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Asbestos in the home

Citizens of Canada’s are no strangers to asbestos problems. Used throughout the 20th century as a prominent building material and insulator, health hazards related to asbestos has affected millions worldwide. Highly regarded for its qualities as heat and fire resistant, homes, buildings, and other products built before 1980 could still contain asbestos materials.


If you are a potential homeowner or are seeking to remodel an older home, exposure can cause many health concerns for you and your family. If you are interested in living in a safe, healthy environment, free of health damaging materials, here is some information to get you on that track.


Asbestos exposure can cause a debilitating lung ailment known as mesothelioma. This asbestos-related illness is one of the hardest for physicians to diagnose for a variety of reasons. The disease typically has a latency period lasting anywhere from 20 to 50 years when it has already reached its later stage of development. Its symptoms also resemble many of other less serious conditions. Mesothelioma treatment is usually limited to a handful of procedures and results vary from patient to patient. If your home or jobsite has had asbestos removed, exposure may have occurred previously and receiving a medical checkup is of the upmost importance.


Health Canada offers assistance and information in the prevention, disposal and removal of asbestos. They are federally responsible for helping citizens maintain and improve health at home and the work place. Homeowners should not disturb any suspected asbestos themselves as this makes its fibers airborne. The inspection and removal of toxic substances must be performed by licensed abatement contractors who are trained in handling dangerous materials. They work under provincial and federal regulations to ensure no health concerns arise from improper removal.


Once the area is asbestos free, environmentally sustainable materials should be considered including cotton fiber, cellulose and lcynene, water based spray polyurethane foam that can reduce energy costs annually. With the constant growth in technology, there is absolutely no need for health damaging materials such as asbestos.


A qualified home inspector can often detect the presence of asbestos and other potentially dangerous products that may have been used in home construction over the years. Put "healthy living environment" for your family at the top of your "wants and needs" list when shopping for a new home.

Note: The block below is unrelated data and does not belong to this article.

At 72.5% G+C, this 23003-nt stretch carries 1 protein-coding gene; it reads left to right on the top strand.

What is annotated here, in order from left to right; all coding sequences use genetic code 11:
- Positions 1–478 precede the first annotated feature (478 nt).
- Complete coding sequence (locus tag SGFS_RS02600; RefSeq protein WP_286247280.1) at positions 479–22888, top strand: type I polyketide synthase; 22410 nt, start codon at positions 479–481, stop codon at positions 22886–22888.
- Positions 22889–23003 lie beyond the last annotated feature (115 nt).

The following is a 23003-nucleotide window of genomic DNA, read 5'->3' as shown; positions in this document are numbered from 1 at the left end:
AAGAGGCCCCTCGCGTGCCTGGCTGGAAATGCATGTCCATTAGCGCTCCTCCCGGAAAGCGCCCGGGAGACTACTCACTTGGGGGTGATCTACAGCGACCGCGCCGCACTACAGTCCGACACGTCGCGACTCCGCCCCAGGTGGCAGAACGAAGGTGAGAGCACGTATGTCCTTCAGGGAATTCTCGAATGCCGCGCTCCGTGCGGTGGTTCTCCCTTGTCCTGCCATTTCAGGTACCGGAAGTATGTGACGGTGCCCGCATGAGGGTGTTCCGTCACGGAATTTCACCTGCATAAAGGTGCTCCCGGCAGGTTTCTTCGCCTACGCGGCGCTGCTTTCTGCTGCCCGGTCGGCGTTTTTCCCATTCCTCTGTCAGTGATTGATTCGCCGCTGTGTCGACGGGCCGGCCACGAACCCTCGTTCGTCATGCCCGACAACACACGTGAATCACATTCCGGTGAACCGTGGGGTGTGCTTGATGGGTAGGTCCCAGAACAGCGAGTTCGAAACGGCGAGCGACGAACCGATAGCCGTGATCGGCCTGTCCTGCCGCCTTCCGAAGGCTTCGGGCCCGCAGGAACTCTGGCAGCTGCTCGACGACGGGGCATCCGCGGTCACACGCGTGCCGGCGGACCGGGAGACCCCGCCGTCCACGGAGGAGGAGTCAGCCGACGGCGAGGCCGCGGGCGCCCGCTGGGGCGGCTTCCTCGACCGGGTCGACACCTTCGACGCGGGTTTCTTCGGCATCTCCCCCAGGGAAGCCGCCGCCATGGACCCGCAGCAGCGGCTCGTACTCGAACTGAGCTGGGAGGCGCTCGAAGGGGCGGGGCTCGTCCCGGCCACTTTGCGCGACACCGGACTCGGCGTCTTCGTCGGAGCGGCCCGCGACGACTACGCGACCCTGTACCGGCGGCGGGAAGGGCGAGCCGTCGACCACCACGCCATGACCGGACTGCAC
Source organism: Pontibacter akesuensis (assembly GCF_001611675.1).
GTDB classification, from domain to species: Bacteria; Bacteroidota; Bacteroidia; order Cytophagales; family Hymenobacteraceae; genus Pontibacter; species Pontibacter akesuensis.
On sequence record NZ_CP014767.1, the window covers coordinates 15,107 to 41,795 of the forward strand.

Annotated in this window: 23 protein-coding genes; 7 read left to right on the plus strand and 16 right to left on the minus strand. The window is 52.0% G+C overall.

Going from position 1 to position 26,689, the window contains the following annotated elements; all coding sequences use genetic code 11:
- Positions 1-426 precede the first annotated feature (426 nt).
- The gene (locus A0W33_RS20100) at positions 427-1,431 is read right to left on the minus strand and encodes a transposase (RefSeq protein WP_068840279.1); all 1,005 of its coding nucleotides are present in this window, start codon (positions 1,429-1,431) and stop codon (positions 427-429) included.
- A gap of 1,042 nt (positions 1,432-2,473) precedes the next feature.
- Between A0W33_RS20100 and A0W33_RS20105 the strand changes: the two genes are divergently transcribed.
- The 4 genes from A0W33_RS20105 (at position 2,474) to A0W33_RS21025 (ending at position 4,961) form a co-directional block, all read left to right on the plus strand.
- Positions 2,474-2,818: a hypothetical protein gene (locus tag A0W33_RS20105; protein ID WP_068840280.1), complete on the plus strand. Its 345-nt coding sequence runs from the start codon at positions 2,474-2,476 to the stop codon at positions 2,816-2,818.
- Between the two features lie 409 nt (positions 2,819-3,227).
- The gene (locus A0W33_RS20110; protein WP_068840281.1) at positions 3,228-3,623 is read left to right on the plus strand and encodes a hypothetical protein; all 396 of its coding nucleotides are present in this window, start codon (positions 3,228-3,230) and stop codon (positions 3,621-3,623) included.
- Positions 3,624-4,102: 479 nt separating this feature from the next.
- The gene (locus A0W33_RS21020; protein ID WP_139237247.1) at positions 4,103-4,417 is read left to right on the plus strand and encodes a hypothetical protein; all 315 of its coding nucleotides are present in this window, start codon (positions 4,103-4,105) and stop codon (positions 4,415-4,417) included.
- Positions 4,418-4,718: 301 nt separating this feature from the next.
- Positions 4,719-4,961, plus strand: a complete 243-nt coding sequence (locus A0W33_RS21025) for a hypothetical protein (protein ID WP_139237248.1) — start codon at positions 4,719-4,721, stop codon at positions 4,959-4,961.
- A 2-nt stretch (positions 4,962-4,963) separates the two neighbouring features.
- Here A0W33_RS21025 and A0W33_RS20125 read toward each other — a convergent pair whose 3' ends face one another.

I’m always happy to answer your Saskatoon real estate questions. 

All of my contact info is here. Please feel free to call or email.


Norm Fisher Royal LePage Vidorra

Norm Fisher, Author of the TeamFisher Saskatoon Real Estate Blog

About Norm

Licensed in 1993, Norm brings a wealth of experience to TeamFisher. He has worked in every imaginable capacity including sales agent, office manager, team leader, broker and now, broker/owner. Norm has written a weekly review of the Saskatoon real estate market for more than 650 consecutive weeks which may make him the most consistent industry blogger in the world.Less...

Licensed in 1993, Norm brings a wealth of experience to TeamFisher. He has worked in every imaginable capacity including sales agent, office manager, team leader, broker and now, broker/owner. Norm has written a weekly review of the Saskatoon real estate market for more than 650 consecutive weeks which may make him the most consistent industry blogger in the world.

Norm is known for his passion for technology and can most often be found exploring and experimenting with the next big thing in real estate marketing. He was the first Saskatoon real estate agent to promote a home online and has been an early adopter of new technologies ever since. “Everything about this business has changed over the past 20 years, and it will happen again in the next ten. An open mind and a curious attitude are all that’s needed to continue to find new ways to serve our clients by delivering a faster, smoother, worry-free transaction,” says Norm.

In his spare time, Norm enjoys Crossfit and cycling, some years accumulating over 2,000 kilometres on the road. He’s a strong supporter of the Royal LePage Shelter Foundation and enjoys raising funds by joining fun, fitness-related initiatives like the Grouse Grind for Shelter. In 2015, he trekked the Peruvian Andes to Machu Picchu. In 2017 he walked the southern highlands of Iceland across mountains, sand, snow, ice, lava fields and forest for seven days. Collectively those initiatives raised over a million dollars for Canadian women's shelters.
 

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